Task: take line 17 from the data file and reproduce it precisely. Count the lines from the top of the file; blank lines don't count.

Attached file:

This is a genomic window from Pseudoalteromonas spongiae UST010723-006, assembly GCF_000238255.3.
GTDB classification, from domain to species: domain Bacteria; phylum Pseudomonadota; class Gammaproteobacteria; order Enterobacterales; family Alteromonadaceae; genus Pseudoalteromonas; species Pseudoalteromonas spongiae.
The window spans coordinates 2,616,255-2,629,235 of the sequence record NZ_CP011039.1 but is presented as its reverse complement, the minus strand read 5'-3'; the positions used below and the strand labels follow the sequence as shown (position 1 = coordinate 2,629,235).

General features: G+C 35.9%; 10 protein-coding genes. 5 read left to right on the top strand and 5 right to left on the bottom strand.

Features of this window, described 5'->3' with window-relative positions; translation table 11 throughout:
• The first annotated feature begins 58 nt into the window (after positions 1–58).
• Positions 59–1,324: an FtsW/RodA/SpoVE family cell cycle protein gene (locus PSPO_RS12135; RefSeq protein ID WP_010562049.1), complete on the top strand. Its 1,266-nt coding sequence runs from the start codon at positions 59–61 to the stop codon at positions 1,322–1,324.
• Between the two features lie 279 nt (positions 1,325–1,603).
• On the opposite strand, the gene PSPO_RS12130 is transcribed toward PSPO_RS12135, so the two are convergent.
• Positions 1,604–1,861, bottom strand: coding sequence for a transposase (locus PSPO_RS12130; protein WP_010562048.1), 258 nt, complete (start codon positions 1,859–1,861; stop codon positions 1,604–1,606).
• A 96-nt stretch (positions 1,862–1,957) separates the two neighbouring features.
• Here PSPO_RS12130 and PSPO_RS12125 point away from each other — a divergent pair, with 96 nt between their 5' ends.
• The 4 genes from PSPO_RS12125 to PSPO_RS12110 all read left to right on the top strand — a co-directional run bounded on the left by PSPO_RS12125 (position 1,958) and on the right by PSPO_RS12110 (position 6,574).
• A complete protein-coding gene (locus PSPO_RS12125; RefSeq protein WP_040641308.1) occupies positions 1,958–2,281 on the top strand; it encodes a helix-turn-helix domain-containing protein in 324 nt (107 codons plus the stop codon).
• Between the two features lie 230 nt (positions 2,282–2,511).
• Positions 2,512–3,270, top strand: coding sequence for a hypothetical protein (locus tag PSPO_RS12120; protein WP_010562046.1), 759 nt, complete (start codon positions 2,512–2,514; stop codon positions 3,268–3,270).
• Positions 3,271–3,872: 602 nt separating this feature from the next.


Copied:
• Positions 3,271–3,872: 602 nt separating this feature from the next.